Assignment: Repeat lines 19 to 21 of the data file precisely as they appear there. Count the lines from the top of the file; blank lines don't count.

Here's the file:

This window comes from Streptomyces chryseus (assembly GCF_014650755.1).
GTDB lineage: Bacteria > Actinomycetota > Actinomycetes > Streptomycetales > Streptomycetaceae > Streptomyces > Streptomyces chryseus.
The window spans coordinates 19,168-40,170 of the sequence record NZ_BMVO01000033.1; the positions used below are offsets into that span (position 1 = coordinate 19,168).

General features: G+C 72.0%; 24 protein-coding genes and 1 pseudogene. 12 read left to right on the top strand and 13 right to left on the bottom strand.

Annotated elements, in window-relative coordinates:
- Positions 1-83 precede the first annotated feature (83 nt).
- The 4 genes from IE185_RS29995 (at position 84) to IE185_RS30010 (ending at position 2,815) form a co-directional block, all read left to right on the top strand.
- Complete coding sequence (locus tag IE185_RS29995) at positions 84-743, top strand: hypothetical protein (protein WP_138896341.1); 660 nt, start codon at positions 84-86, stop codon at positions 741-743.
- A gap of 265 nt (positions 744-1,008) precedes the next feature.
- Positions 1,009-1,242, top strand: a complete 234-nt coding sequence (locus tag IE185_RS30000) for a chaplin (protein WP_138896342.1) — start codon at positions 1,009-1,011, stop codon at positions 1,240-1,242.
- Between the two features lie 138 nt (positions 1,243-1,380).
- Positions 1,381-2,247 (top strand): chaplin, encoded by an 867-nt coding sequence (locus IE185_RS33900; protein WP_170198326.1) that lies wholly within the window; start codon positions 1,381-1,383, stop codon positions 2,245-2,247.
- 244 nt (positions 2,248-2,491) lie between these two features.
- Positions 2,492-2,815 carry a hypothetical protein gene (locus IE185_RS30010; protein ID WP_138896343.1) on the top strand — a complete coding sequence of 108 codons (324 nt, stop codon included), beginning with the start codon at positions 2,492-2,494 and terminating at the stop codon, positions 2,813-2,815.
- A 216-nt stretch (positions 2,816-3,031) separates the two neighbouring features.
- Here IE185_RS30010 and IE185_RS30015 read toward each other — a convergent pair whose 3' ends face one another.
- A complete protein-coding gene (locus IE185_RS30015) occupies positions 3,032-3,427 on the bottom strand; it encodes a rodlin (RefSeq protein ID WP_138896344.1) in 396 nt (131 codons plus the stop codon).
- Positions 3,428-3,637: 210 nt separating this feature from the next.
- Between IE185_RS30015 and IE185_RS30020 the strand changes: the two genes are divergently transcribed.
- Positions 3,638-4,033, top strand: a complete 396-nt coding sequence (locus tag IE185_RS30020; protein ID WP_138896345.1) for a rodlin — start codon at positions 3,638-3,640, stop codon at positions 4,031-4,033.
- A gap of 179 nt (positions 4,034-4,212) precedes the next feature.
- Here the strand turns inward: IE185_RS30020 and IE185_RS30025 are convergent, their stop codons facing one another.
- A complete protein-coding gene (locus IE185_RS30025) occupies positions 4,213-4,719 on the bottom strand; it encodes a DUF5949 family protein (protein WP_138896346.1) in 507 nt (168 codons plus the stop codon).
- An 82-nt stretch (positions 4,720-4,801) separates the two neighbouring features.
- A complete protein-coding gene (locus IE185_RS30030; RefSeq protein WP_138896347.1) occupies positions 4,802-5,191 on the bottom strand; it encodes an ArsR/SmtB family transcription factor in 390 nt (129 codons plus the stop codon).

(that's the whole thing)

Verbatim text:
- Between IE185_RS30015 and IE185_RS30020 the strand changes: the two genes are divergently transcribed.
- Positions 3,638-4,033, top strand: a complete 396-nt coding sequence (locus tag IE185_RS30020; protein ID WP_138896345.1) for a rodlin — start codon at positions 3,638-3,640, stop codon at positions 4,031-4,033.
- A gap of 179 nt (positions 4,034-4,212) precedes the next feature.